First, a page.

Exceptional Risk


Statement of Philip Brown, regarding his time working at HMP Wakefield between 1990 and 2002. Original statement given April 9, 2004. Audio recording by Jonathan Sims, head archivist of the Magnus Institute, London.

Statement begins.


How much do you know about the prison service?

Not much, I’d bet.

Maybe you’ve seen a few prison movies, think you know a bit about how it is in there. You’ve got to keep face and watch your back, right? After all, you never know who’s got a shiv with your name on it.

Well for a start, you’re probably thinking of American movies about American prisons, and I can’t speak to that. Maybe it is non-stop gang warfare over there. But in my experience, the biggest danger in a prison is, and always will be, boredom.

I say that like it’s some glib observation, but we work hard to keep it as boring as possible. The first hint of violence among the inmates gets smacked down. I worked as a prison officer in Her Majesty’s Prison Wakefield, or “The Monster Mansion”, as the press insists on calling it. It houses the real scum of this country. Class-A dangers, the lot of them, and it was always a point of pride to me that we kept that place quiet.

I mean, I say it like I had any real power, but I was just a grunt keeping an eye on a cage full of wild animals. I won’t even pretend I was proportional in my use of force. I mean, Prison Inspector would have been over that with me already, but the sort of things you have to have done to end up in Wakefield – well.

Let’s just say the suicide attempts far outnumbered the murder attempts. And I never lost any sleep over that fact. Not at any of the inmates, I made sure of that.

After lockup at 7:00 p.m. sharp, I made a point of keeping my wing dark and quiet. It helped that they were single cells, of course – no worries about conversational violence between cellmates. But even then, I was careful to make it very clear that drawing my attention after lights-out was something they would regret. I’ll admit, I was a real bastard when I worked there. Sometimes you need a bastard to keep an eye on the monsters. And back then, I really thought that the murderous filth we were looking after were the closest thing this world had to real monsters.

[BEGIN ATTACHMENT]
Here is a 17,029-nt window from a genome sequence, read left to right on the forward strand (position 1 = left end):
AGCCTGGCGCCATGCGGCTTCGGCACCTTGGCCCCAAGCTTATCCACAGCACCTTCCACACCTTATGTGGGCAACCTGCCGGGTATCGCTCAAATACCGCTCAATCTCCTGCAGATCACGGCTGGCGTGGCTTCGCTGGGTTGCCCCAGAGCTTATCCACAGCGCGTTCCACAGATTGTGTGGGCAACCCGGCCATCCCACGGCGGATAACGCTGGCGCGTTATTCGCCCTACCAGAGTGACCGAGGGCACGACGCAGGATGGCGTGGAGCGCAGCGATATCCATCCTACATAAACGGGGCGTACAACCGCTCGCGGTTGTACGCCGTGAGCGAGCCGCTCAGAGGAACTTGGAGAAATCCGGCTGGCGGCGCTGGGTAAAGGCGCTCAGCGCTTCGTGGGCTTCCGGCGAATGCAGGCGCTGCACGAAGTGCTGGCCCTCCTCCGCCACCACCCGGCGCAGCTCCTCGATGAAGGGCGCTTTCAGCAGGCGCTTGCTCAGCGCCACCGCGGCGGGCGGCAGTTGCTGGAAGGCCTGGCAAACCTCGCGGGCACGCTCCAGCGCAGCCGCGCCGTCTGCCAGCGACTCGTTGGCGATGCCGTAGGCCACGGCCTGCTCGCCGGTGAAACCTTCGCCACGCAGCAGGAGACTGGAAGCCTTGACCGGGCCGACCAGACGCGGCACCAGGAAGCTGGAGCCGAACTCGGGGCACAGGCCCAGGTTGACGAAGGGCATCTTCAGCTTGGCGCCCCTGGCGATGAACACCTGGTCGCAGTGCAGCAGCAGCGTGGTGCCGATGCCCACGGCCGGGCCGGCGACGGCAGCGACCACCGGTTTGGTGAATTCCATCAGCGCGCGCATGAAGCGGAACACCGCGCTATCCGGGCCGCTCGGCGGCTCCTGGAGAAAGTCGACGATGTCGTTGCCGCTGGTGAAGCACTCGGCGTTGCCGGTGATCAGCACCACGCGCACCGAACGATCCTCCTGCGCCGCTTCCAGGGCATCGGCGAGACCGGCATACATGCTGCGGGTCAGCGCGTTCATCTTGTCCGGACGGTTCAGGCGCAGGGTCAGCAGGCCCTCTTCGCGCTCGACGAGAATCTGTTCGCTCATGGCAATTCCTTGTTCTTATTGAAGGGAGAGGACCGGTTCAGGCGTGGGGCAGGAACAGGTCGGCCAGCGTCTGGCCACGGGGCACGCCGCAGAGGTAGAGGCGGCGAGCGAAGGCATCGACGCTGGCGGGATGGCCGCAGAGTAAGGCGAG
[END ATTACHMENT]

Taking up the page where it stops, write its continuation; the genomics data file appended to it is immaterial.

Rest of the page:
I was wrong, of course.

I’d been working there for almost five years when Robert Montauk came to us. Now, don’t get me wrong, we’ve had plenty of celebrity criminals passed through Wakefield over the years, but I can’t say it didn’t give me a slight chill to know that we were going to be keeping watch over the most prolific British serial killer of all time. I mean, he killed forty people, that’s a ridiculous number. I mean, maybe not in America, where you have so many places to hide, but his nearest competition in this country barely reached half that, and he used to be a policeman. All told, you had the ingredients for a cocktail of posturing, unrest, and violence among certain quarters of the inmates. He wouldn’t normally have gone to Wakefield, as his crimes had no sexual element to them, but we were the only ones that had space for a prisoner needing that level of security and scrutiny.

He was a big guy. I wasn’t expecting that, to be honest. Usually, with that kind of prisoner, they’ve got your “you’d never know, to look at them” sort of feeling, but Montauk looked like a killer. He must have been almost six foot six and built like a barge. His dark hair was cropped close to his scalp, showing off a flat, angular face. Not to put too fine a point on it, but the man was terrifying. When he entered the rec room for the first time, I could almost hear the deflating egos as a dozen would-be hoodlums thought better of trying to make a reputation by standing up to Robert Montauk.

Of course, there’s always one, and in this case, it was Ivan Ilich, an aspiring Serbian gangster who decided to go after him, jumping him from the side. Me and the other wardens had been waiting for something like this, but we were too slow to get there in time. Well, maybe we could have gone faster, but forty murders… sometimes you want a look at what you’re up against.